Squirrel at Logan Pass

Afterwards, I tried to sketch the view, but the black flies and mosquitoes were merciless, and I'd forgotten to bring my bug spray. I finally gave up and headed back to the shuttle. Traffic was so heavy in the afternoon that when I got down to Avalanche Creek I had to wait for a second bus to find a seat. It was after five by the time I got back to the parking lot at the Visitor's Center.

Sunday, August 21, 2016

Entering Glacier

Lake MacDonald Morning, watercolor 5" x 8".

This summer I had the wonderful opportunity to fulfill a long-time dream to visit Glacier National Park in MT. I had applied to be artist-in-residence at Glacier this year for the second time, and had been turned down again. Being in my late sixties, one wonders if this could be the last year when one might still be able to trudge up and down those rugged mountain trails. I didn't want to take no for an answer. Could there be another way...?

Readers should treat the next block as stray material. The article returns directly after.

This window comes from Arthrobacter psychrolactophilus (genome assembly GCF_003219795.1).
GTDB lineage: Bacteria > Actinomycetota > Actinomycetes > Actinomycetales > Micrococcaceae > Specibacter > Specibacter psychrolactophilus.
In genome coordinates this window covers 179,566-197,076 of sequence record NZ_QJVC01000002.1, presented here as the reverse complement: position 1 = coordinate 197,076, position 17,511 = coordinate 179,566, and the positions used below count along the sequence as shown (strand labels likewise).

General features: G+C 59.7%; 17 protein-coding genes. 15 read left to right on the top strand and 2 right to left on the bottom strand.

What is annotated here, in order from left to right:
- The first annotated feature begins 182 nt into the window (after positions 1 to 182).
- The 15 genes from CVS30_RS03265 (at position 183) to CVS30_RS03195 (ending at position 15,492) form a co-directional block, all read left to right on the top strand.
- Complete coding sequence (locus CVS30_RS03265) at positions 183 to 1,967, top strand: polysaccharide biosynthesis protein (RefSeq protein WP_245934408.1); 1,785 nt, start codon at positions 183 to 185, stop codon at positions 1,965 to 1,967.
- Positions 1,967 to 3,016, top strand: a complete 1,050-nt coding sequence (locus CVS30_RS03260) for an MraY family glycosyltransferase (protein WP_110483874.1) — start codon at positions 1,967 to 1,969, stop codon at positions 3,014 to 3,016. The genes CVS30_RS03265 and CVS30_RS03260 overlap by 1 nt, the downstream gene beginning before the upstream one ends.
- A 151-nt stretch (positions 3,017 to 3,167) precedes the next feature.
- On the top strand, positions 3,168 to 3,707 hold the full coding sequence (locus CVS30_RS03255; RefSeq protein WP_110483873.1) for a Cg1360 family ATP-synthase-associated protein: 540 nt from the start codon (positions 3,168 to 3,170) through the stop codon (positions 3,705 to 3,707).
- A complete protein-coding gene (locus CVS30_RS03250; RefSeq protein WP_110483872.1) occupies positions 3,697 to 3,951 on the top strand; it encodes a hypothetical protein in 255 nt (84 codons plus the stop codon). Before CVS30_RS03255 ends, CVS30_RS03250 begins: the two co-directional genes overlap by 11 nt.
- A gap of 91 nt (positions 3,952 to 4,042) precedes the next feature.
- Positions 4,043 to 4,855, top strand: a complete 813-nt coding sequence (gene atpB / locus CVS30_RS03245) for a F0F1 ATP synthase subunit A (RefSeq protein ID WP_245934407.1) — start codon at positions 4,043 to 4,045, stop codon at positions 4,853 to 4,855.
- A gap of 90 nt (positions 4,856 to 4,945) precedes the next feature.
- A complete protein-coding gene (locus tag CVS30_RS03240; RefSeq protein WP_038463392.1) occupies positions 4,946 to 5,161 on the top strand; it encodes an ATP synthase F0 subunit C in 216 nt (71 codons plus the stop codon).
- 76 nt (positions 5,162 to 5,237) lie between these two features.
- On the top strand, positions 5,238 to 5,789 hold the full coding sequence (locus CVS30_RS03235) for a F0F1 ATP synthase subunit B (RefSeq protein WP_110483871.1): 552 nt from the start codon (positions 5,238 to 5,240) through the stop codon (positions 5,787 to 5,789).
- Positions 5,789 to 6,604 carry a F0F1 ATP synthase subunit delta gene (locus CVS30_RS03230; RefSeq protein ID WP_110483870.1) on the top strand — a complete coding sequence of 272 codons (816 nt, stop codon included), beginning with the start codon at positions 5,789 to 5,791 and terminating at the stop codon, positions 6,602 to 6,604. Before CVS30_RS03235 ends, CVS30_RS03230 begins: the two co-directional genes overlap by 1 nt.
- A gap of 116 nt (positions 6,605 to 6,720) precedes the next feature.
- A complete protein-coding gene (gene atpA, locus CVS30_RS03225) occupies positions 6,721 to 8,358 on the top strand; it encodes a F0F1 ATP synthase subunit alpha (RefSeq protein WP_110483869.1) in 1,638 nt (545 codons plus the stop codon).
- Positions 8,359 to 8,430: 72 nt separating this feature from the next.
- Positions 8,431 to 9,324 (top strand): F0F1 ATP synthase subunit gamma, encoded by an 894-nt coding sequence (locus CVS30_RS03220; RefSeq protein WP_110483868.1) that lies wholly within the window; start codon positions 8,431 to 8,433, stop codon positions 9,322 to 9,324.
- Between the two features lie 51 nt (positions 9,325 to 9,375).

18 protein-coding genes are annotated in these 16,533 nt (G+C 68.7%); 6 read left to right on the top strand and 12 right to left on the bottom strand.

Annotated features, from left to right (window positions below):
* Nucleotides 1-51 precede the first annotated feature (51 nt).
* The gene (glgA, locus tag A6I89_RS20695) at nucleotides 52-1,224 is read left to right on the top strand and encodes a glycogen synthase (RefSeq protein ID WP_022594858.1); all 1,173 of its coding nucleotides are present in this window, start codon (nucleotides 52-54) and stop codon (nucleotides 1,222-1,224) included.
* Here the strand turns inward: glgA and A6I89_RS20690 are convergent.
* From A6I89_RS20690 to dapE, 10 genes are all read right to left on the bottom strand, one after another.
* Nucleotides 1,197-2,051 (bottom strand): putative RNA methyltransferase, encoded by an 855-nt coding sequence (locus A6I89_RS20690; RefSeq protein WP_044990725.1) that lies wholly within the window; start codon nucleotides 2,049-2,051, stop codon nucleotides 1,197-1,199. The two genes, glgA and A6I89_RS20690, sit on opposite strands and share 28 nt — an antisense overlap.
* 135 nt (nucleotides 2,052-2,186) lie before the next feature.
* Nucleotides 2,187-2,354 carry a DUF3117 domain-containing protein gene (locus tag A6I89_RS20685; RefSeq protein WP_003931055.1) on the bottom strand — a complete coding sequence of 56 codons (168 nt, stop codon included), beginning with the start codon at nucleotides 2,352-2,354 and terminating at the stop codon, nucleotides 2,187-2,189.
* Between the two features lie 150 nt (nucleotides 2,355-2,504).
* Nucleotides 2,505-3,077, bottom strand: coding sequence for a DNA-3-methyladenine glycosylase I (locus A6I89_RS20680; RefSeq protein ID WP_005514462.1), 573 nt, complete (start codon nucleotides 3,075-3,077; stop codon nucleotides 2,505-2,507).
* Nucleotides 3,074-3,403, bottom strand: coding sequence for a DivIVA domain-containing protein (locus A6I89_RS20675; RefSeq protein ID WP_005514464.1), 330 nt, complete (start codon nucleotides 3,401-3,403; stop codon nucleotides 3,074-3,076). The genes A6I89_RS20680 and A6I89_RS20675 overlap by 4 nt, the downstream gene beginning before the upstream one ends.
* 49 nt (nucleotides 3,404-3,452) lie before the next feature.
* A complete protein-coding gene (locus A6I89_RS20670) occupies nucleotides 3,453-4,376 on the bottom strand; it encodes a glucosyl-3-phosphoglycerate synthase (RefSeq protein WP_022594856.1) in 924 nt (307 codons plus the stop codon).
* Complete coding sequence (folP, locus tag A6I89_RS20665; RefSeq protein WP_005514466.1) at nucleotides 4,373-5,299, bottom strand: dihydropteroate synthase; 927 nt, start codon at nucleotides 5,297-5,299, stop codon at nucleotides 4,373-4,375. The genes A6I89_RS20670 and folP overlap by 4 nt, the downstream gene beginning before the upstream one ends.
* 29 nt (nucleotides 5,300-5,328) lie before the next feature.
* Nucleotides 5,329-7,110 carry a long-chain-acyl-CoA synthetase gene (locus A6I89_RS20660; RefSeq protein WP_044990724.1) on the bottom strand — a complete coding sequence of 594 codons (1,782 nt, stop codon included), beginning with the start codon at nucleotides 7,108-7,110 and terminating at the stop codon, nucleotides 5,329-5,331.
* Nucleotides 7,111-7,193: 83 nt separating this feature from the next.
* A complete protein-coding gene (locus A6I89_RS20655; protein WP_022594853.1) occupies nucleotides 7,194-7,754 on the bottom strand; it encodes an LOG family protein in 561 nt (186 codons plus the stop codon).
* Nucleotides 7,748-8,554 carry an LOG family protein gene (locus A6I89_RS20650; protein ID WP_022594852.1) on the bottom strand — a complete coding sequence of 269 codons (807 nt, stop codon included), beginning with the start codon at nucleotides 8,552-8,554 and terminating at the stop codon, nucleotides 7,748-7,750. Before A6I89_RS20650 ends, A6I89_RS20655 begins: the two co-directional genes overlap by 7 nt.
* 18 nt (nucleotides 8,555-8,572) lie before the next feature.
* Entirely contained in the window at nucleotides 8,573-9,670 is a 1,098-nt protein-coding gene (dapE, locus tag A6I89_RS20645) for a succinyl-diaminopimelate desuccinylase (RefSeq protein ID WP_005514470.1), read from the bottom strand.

I thought of going on my own, and started looking for accommodations in the park, but of course April was too late--every hotel in the park was already booked. I saw a link to Sperry Chalet, a historic back-country chalet built in 1913 and clicked on it. On the website was another link: Art at Sperry Chalet. I read through it and found that Sperry Chalet offered an artist in residence for two weeks in the summer. The deadline was rapidly approaching, so I hurried and managed to get in my application just before the May 1st deadline.